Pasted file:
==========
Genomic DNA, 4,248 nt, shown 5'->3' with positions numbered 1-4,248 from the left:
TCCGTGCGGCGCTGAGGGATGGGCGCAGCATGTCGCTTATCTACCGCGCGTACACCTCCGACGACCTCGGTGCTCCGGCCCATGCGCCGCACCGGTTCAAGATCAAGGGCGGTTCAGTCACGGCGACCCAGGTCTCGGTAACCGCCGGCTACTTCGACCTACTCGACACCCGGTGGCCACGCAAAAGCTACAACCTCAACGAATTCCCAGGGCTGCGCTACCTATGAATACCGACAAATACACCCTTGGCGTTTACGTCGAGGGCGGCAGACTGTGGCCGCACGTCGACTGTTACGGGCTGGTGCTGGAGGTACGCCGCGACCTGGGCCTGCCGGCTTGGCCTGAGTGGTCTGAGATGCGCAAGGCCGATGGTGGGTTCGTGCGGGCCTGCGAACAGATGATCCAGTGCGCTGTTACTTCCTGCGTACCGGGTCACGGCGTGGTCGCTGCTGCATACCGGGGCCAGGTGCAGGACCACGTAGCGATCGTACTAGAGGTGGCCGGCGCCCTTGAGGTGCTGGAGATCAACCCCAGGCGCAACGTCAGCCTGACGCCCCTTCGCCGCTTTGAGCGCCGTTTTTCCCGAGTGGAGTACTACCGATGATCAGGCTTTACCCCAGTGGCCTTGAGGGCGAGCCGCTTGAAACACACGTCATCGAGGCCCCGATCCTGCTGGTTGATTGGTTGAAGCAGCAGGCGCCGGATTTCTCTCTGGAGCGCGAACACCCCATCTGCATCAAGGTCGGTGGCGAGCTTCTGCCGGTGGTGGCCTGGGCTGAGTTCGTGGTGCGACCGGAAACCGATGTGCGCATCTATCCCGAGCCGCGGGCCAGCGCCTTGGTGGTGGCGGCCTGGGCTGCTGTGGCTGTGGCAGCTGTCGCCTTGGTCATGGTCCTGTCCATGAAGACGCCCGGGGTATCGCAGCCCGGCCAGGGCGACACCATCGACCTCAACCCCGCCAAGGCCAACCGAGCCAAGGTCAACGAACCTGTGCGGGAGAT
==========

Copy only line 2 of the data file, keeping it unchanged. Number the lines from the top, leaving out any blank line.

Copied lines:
TCCGTGCGGCGCTGAGGGATGGGCGCAGCATGTCGCTTATCTACCGCGCGTACACCTCCGACGACCTCGGTGCTCCGGCCCATGCGCCGCACCGGTTCAAGATCAAGGGCGGTTCAGTCACGGCGACCCAGGTCTCGGTAACCGCCGGCTACTTCGACCTACTCGACACCCGGTGGCCACGCAAAAGCTACAACCTCAACGAATTCCCAGGGCTGCGCTACCTATGAATACCGACAAATACACCCTTGGCGTTTACGTCGAGGGCGGCAGACTGTGGCCGCACGTCGACTGTTACGGGCTGGTGCTGGAGGTACGCCGCGACCTGGGCCTGCCGGCTTGGCCTGAGTGGTCTGAGATGCGCAAGGCCGATGGTGGGTTCGTGCGGGCCTGCGAACAGATGATCCAGTGCGCTGTTACTTCCTGCGTACCGGGTCACGGCGTGGTCGCTGCTGCATACCGGGGCCAGGTGCAGGACCACGTAGCGATCGTACTAGAGGTGGCCGGCGCCCTTGAGGTGCTGGAGATCAACCCCAGGCGCAACGTCAGCCTGACGCCCCTTCGCCGCTTTGAGCGCCGTTTTTCCCGAGTGGAGTACTACCGATGATCAGGCTTTACCCCAGTGGCCTTGAGGGCGAGCCGCTTGAAACACACGTCATCGAGGCCCCGATCCTGCTGGTTGATTGGTTGAAGCAGCAGGCGCCGGATTTCTCTCTGGAGCGCGAACACCCCATCTGCATCAAGGTCGGTGGCGAGCTTCTGCCGGTGGTGGCCTGGGCTGAGTTCGTGGTGCGACCGGAAACCGATGTGCGCATCTATCCCGAGCCGCGGGCCAGCGCCTTGGTGGTGGCGGCCTGGGCTGCTGTGGCTGTGGCAGCTGTCGCCTTGGTCATGGTCCTGTCCATGAAGACGCCCGGGGTATCGCAGCCCGGCCAGGGCGACACCATCGACCTCAACCCCGCCAAGGCCAACCGAGCCAAGGTCAACGAACCTGTGCGGGAGAT